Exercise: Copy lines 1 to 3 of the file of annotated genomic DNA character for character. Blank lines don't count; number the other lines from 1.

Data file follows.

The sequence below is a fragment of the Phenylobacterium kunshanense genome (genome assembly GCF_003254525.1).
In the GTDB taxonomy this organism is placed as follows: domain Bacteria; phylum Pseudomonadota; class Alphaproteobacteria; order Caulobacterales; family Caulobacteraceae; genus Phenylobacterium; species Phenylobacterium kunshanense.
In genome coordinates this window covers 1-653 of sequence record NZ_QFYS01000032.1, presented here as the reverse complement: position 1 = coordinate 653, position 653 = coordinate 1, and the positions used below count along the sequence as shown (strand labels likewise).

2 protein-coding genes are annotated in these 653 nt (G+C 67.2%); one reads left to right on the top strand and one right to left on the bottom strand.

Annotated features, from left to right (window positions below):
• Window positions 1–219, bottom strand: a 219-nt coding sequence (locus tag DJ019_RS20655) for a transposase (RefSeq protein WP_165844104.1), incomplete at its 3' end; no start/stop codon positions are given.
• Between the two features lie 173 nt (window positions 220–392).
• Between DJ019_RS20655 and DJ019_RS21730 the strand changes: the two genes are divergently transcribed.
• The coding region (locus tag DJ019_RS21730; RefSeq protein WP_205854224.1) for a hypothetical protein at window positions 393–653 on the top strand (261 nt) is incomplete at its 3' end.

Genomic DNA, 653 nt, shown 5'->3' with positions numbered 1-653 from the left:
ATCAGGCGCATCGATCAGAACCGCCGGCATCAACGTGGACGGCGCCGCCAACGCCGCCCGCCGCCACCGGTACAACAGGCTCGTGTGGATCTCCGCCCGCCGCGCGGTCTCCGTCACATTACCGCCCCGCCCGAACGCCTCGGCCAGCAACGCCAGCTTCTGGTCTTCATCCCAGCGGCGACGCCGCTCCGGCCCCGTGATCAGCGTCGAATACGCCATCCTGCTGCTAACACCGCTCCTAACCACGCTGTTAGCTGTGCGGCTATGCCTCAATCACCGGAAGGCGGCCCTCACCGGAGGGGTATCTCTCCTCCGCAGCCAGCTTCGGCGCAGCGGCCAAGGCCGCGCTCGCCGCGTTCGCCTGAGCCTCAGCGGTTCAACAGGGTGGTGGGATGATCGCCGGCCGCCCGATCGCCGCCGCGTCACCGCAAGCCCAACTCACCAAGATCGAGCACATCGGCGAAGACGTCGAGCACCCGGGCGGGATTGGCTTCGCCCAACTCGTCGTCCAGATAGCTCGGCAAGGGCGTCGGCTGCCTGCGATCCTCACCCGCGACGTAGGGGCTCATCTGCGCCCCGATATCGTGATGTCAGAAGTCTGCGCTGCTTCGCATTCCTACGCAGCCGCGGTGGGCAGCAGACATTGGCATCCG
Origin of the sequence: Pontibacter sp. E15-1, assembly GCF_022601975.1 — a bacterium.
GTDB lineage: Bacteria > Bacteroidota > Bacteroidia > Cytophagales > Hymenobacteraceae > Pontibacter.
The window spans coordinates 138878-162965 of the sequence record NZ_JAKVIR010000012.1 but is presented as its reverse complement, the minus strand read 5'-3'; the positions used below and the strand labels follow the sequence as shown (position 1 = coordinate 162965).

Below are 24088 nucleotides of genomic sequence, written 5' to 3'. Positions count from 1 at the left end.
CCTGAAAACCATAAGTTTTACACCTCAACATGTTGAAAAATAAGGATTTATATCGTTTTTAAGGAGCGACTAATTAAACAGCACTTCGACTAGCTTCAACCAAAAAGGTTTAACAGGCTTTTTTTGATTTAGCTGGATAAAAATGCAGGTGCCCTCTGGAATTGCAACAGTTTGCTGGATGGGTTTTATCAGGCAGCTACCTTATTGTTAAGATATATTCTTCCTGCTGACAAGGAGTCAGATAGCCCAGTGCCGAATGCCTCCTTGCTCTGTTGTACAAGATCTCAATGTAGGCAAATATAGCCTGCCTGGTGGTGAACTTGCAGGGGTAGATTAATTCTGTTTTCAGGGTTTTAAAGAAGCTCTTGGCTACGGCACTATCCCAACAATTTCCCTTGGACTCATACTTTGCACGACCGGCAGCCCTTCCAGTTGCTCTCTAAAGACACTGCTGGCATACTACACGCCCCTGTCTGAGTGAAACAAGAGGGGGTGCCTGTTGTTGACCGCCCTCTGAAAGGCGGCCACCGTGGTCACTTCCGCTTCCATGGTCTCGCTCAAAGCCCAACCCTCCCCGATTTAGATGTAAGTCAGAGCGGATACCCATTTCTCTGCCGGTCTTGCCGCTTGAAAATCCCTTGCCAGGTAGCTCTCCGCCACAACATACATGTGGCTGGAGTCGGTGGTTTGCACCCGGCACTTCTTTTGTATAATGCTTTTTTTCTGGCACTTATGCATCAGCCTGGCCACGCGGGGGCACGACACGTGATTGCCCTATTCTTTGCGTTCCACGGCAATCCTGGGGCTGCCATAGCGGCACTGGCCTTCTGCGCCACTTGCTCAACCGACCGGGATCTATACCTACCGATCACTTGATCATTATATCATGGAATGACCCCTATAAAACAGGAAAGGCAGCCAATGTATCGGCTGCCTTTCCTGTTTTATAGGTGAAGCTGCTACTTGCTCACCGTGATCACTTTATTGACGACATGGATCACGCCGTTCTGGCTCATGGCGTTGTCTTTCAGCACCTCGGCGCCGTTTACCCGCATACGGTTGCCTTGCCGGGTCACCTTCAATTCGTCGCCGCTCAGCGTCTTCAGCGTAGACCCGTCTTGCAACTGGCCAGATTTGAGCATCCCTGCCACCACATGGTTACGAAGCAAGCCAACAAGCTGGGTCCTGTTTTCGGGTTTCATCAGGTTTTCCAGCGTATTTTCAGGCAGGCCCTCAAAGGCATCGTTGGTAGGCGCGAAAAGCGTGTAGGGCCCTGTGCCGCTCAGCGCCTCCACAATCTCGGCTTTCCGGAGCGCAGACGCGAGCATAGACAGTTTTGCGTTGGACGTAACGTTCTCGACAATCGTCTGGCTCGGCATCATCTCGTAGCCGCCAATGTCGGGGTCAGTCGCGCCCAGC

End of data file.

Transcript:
The sequence below is a fragment of the Phenylobacterium kunshanense genome (genome assembly GCF_003254525.1).
In the GTDB taxonomy this organism is placed as follows: domain Bacteria; phylum Pseudomonadota; class Alphaproteobacteria; order Caulobacterales; family Caulobacteraceae; genus Phenylobacterium; species Phenylobacterium kunshanense.
In genome coordinates this window covers 1-653 of sequence record NZ_QFYS01000032.1, presented here as the reverse complement: position 1 = coordinate 653, position 653 = coordinate 1, and the positions used below count along the sequence as shown (strand labels likewise).